On 31st March a year ago our blog was launched and to celebrate our entry into a second glorious year we thought we’d take a look at what we’ve done that pleased you most.
As with all internet sites, there are no prizes for guessing why Should people with low IQs be banned from sex? comes out with almost the highest number of hits, and no doubt some of the visitors to that page would have gone away disappointed, but we promise it is a fine piece on a very interesting issue. And the high score achieved by our post Brititsh airways strike and human rights – the union strikes back has less to do with law than travellers’ anxieties about their scheduled flights.
Jones v Kaney – read judgment/press summary. The Supreme Court has ruled that the an expert giving advice in the course of litigation is no longer immune from being sued in negligence.
This case, which had been granted a “leap-frog certificate” to go straight from the Divisional Court to the Supreme Court, overturns a long-established principle that expert witnesses should be protected from legal action on the basis of public policy. The majority hold that the immunity from suit for breach of duty (whether in contract or in negligence) contravenes the European Convention on Human Rights. The right to a fair trial under Article 6 impliedly entitles an individual, whose position in civil proceedings has been compromised by negligent advice, to take action against that expert to compensate for the damage caused.
Lumba v Secretary of State for the Home Deparment – a case of driving government policy further underground?
We have already reported on this appeal by three foreign nationals who have served sentences of imprisonment in this country (“FNPs”). They were detained pursuant to Schedule 3 of the Immigration Act 1971 and their challenge to the legality of this detention was successful. But the appeal was secured by a majority of 3 with strong dissenting opinions which merit close consideration here.
It’s time for the human rights roundup, a regular bulletin of all the law we haven’t quite managed to feature in full blog posts. The full list of links, updated each day, can be found here.
In the news:
James Wilson, writing in the Halsbury’s Law Exchange blog, examines Lord Neuberger’s discussion relating to the form and content of legal judgments, delivered in the 2011 Judicial Studies Board Lecture “Open Justice Unbound“. Whilst agreeing with many of the points Lord Neuberger made, Wilson highlights the difficulties in making judgments comprehensible to members of the public. Click here to see Adam Wagner’s post on ‘open justice’ and the accessibility of the law, a theme which is developed by Lucy Series in The Small Places blog.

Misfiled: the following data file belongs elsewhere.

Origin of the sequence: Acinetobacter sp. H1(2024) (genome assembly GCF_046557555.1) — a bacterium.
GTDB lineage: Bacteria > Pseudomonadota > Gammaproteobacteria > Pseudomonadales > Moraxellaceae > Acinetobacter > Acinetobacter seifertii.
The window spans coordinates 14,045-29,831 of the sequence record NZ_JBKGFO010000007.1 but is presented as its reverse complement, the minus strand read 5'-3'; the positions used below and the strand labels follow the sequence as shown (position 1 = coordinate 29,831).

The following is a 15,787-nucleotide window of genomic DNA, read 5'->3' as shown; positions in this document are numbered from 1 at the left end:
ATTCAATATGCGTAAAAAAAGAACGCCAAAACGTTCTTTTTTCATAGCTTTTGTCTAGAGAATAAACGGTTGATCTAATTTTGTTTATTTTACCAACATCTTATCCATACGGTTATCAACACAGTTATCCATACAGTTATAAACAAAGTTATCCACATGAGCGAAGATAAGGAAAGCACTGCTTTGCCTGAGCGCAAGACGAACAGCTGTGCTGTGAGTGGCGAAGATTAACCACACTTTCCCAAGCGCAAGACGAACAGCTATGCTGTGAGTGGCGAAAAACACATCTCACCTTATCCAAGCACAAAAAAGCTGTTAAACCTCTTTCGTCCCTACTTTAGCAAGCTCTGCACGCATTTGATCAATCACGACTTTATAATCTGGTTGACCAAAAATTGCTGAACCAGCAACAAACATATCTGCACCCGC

The relationship between the expression of religious beliefs and practice and equality law is a fraught one, and particular difficulty has been experienced in the matter of the application of the law outlawing discrimination.
Equality law, as currently interpreted, treats the six prohibited grounds of discrimination – age, disability, race, religion, sex (including transgender status) and sexual orientation – as being of equal weight and standing; there is no hierarchy among these grounds.
The coalition Government has appointed an independent Commission to investigate the case for a UK Bill of Rights. This Commission has also been tasked with providing advice to the Government on the possible reform of the European Court of Human Rights – as part of on the ongoing Interlaken process – ahead of and following the UK’s coming Chairmanship of the Council of Europe.
One does not have to be human rights sceptic to accept that there is an unequivocal case for further reform of the Strasbourg Court because, unless something is done, the current system for human rights protection at a European level is in danger of imminent collapse. Continue reading
The Mayor of London v. Brian Haw & others  EWHC 585 (QB) – read judgment.
The High Court has ruled that it would not be a breach of Articles 10 (freedom of expression) and 11 (freedom of assembly and association) to grant a possession order in respect of Parliament Square Gardens (“PSG”) and an injunction compelling protesters to dismantle and remove all tents and other structures erected on PSG. The potential effect of this might be to remove Brian Haw, the peace campaigner who has been protesting almost non-stop outside Parliament for the best part of a decade.
This is the latest in a long-running series of cases exploring the extent of the freedom to protest. We have analysed the previous court decisions about the Parliament Square protesters here and here. The issue of restrictions on freedom of assembly and freedom of expression has been a hot topic in recent months more generally, having also come up recently in the contexts of the student protests last year, political asylum seekers and hate speech.